“One day this gentleman wandered up to me on his way to the first tee and asked me to pinch him,” Allen said. “He said he had been waiting his entire life for this moment, and he wanted to make sure he was really alive. You feel privileged and humbled to be part of the experience.”
Casey Boyns, 54, grew up in Pebble Beach two miles from the golf course. He won the California State Amateur at Pebble Beach in 1989 and ’93. He played countless junior and high school matches there and used to sneak onto the course with his boyhood pals, Neal Schlegel and Mark DeVincenzi, to play nine holes before dark.
For the last 29 years, Boyns has been a Pebble Beach caddie. While all that time on the course might make it easy to lose the sense of wonder Pebble Beach brings, Boyns says he’s reminded on the first tee every day.
“I see people shaking on the first tee, they’re so nervous,” Boyns said. “I’ve seen people who can’t put the ball on the tee because their hands are shaking so badly. You see them hit shots off the hotel or chunk shots fat. You see how much it means.”
Count this reporter among the nervous first-timers. After watching Dunbar, the head pro, pound his tee shot straight down the middle of the first fairway, I blocked mine right into the trees.
I didn’t feel so bad, though, when my caddie, Patrick Wood, relayed how he felt hitting his first tee shot back in the fall.
Wood, who used to own a hotel near the Old Course at St. Andrews, got a rare call to action when a foursome was a player short and asked if any of the caddies were available to play. Wood is a decent player who toured the Old Course 103 times in the four years he ran his hotel there, but he felt like a high-handicapper racing to the first tee at Pebble Beach.
“It was a very big deal to get to play,” Wood said. “About 25 to 30 caddies came out to watch me tee off, the pro and the assistant pro came out. My knees were shaking.”
Wood barely got a 3-wood off the ground but delighted in his chance to play.
Dunbar, 46, is the quintessential dream come true at Pebble Beach. He didn’t start playing golf until he was in his 20s but rose to become head pro when he was 34. After graduating from UC-Sacramento in ’88, his father tried to talk him into joining him in the insurance business.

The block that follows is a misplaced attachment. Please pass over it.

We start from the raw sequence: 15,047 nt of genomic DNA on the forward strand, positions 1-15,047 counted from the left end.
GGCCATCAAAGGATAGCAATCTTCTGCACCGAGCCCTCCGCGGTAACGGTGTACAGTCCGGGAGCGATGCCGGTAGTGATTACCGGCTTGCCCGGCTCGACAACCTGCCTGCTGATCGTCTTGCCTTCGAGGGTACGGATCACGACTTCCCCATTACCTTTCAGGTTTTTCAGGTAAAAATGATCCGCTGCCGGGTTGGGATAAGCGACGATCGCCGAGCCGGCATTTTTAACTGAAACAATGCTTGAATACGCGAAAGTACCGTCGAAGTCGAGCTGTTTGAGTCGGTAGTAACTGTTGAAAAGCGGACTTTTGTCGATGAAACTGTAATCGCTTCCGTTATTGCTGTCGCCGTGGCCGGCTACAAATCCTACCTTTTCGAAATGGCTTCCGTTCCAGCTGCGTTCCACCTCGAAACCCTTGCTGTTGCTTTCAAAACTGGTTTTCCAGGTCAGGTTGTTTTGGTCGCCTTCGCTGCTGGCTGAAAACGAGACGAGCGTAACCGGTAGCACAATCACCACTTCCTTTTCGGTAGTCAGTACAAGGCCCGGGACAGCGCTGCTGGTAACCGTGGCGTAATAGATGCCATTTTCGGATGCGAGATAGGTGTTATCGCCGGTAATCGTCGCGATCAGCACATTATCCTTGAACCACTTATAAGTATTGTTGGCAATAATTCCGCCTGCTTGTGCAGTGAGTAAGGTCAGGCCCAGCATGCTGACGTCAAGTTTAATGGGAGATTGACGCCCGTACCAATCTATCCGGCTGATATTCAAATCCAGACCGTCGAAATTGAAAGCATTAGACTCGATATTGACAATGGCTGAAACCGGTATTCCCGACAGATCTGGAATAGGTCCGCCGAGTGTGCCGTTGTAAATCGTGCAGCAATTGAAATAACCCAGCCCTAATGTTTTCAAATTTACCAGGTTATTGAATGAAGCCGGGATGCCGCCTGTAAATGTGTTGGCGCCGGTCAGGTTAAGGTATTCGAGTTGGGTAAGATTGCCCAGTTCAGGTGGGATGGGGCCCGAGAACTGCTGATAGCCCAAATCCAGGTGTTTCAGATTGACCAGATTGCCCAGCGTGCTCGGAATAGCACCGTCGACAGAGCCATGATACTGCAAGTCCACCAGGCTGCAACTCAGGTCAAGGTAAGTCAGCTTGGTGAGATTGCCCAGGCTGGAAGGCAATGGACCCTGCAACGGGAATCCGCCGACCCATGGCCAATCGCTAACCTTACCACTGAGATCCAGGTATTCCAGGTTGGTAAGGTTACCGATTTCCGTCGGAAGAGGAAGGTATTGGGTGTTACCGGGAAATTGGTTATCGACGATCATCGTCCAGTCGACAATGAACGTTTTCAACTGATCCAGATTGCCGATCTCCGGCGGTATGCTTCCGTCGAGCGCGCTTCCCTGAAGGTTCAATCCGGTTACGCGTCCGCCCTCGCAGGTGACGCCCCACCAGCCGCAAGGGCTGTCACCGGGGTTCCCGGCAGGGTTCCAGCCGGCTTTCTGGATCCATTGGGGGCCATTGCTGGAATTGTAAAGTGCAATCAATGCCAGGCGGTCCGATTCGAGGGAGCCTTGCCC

A bartender at the time, Dunbar had other ideas, but they didn’t exactly bowl over the rest of the family. He wanted to be a game show host.
In a not-so subtle hint that it was time to find a career, Dunbar’s father bought him a suit upon graduation.
“It was a classic case of fight or flight,” Dunbar cracked. “I flew.”
Dunbar took flight in the Club Med chain, where he eventually landed as a bartender at Club Med Sand Piper in Port St. Lucie, Fla. At 25, he bought his first set of golf clubs.
“I asked a guy what they did for fun down there, and he said they played golf all day, so I bought a $199 set of Wilson golf clubs at Costco before I left home for the job,” Dunbar said.
Dunbar mixed drinks at night and played golf in the day, shaving his handicap from a 30 to a 12 in a year without a single lesson. After marrying, leaving Club Med and returning home to California, he faced another crossroads.
“I’m married, and I’m thinking I better find something I can make a paycheck in,” Dunbar said.
Vacationing in Aptos, Calif., he spied a want ad in a local newspaper. Seascape Golf Club was looking for an assistant pro. By that time, Dunbar was about a 6-handicap player.
“Somehow, I talked my way into the job,” Dunbar said.
From there, Dunbar earned his PGA certification, and that would lead to an interview with the Pebble Beach Co. in 1995 and a job as an assistant pro at Spanish Bay.
“I remember thinking, 'I’m out of my league. I have no golf pedigree. I didn’t play high school golf or college golf. How the hell did I land this job?’” Dunbar said.
But he quickly proved himself more than worthy, working his way to head pro at Pebble Beach in four years.
As head pro, Dunbar has met President Bill Clinton, British Prime Minister Tony Blair, actors Clint Eastwood and Nicole Kidman, rocker Bono and other famous people, but he understands what it was like for Nicklaus to sit on that fence at the 18th and gaze into Carmel Bay. He understands as well as anyone the wonder of a place like Pebble Beach, where we can all marvel at the uncommon path our lives can take us.
Public Access features:
Rex Hoggard: The 2010 Majors
Mercer Baggs: Old Course at St. Andrews
Erik Peterson: Whistling Straits